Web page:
43. Deputy Cathal Berry asked the Tánaiste and Minister for Business, Enterprise and Innovation the steps he is taking to support remote working within his Department, its agencies and through the funding supports provided to business; and if he will make a statement on the matter. [15684/20]
Answer from Leo Varadkar, Tánaiste and Minister for Business, Enterprise and Innovation:
As our country enters a new normal, remote working is now more important than ever. Last December my department published the Remote Work in Ireland report. This outlined the prevalence and types of remote working in existence in Ireland. It also identified influencing factors on the part of both employers and employees.
One of the findings of the report was the need for further guidance for employers and employees. My department is now working to deliver guidance that will fill that need. An Interdepartmental Group, consisting of relevant departments and agencies, has been formed to steer the delivery of this guidance.
The ‘Guidance for Working Remotely during COVID-19′ webpage is a central access point for all of the Government guidance currently available on remote working. The allows employers and employees to navigate the existing guidance easily and helps to inform those working from home during the course of the COVID-19 pandemic.
Last week we launched a public consultation on remote working guidance. This consultation will help us to understand what remote working issues are most pressing for employers and employees. The submissions that we receive will allow us to identify areas where further guidance can be provided and will also shape future remote working policy. I encourage all interested parties to take part in this consultation, the full details of which can be found on my department’s website. It is open until August 7th.
Following the results of the consultation, we will work to further refine the current remote working guidance. This work will be completed later this year.
Remote working is also an important part of the work of the enterprise agencies. For example, Enterprise Ireland’s regional plan, ‘Powering the Regions’ emphasises the importance of smart working and commits to the creation of co-working spaces. To date, Enterprise Ireland has invested over €180 million in Enterprise Centres, Incubator Hubs and shared office space.
IDA Ireland are also aware of the potential business benefits of remote working. In collaboration with Laois Offaly Education and Training Board (ETB), SOLAS and Grow Remote, the IDA have recently launched two new online national training programmes in response to COVID-19. These courses aim to develop the capability and capacity of current remote workers, future remote workers and line managers nationally.
Through all of these initiatives, my department aims to facilitate the further development of remote working in our country.
Deputy Cathal Berry asked the Minister for Education and Skills his plans for the promised redevelopment of a secondary school (details supplied) in Portarlington, County Laois; the investment committed for same to date; and if he will make a statement on the matter.
Answer from the Minister for Justice and Equality:
he Major Building Project for the project referred to by the deputy is at Stage 1 of architectural planning, which entails preliminary design of site and location suitability and initial sketch scheme.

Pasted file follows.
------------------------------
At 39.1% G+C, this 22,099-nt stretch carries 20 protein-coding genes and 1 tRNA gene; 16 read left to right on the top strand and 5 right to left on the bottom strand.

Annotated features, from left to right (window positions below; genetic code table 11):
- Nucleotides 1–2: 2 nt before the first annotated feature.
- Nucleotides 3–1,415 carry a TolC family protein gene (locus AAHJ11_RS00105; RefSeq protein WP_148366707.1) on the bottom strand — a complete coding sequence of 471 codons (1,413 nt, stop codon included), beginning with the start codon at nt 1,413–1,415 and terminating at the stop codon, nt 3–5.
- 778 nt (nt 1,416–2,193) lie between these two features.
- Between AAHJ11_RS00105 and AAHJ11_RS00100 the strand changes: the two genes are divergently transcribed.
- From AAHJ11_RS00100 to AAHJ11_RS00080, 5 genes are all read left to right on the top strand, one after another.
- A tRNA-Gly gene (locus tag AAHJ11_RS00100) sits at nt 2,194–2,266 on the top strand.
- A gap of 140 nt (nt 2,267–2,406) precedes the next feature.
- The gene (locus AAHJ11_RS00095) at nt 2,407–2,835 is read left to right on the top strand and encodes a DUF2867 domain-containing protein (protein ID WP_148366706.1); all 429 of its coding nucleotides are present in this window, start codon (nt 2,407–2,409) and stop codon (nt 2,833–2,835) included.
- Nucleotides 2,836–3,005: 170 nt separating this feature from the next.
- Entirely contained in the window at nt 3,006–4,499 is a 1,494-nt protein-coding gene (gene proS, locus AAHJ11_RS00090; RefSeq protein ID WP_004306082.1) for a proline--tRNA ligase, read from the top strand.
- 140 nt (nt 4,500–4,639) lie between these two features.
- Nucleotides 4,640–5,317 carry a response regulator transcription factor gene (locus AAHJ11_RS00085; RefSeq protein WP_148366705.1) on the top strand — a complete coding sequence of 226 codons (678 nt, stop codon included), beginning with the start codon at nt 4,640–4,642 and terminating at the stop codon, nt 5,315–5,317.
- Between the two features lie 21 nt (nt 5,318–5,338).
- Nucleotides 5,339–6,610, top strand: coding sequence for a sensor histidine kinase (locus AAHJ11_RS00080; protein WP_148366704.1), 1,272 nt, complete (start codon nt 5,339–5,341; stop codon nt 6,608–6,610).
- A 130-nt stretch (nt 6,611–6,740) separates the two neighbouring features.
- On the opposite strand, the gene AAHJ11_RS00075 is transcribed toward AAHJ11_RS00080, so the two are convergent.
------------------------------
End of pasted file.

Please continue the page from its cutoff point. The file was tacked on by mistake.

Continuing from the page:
In 2019, a review of the demand for post primary provision in the area resulted in an increase in the schedule of accommodation to cater for up to 1300 pupils. The Department met with the school and the increase was accepted by the school.
Initially, it had been anticipated that this project would be delivered in the form of an extension and refurbishment. However, through ongoing engagement with the school, its Board of Management and Trustees (CEIST), the option of a New Build is currently being explored by school authorities and the Design Team.
The Design Team has been instructed to provide an initial sketch scheme for a 1300 pupil school, and submit to the Department for review. Professional fees have been agreed with the Design Team members for this additional task.
Following this review my Department will then be in contact with the Board of Management of the school with regard to the progression of the project.
This project is included in my Department’s Construction Programme which is being delivered under the National Development Plan.
Deputy Cathal Berry asked the Minister for Justice and Equality his plans for the Office of the Data Protection Commissioner in Portarlington, County Laois; the investment committed to the office to date; and if he will make a statement on the matter
Answer from the Minister for Justice and Equality:
The Data Protection Commission is independent in exercising its functions. However, in order to be of assistance to the Deputy, I have had enquiries made and the Data Protection Commission has supplied the following updates on the matter.
The Data Protection Commission operates from three offices at present, two of which are based in Dublin and the third in Portarlington. Currently, 30 staff members work at the Portarlington office across a number of teams (for example, complaint-handling, investigations) and they make a valuable contribution to the statutory functions and role of the Data Protection Commission.
The Data Protection Commission is currently in discussions with the Office of Public Works in relation to some renovation works at the Portarlington office and it hopes that this work will commence shortly.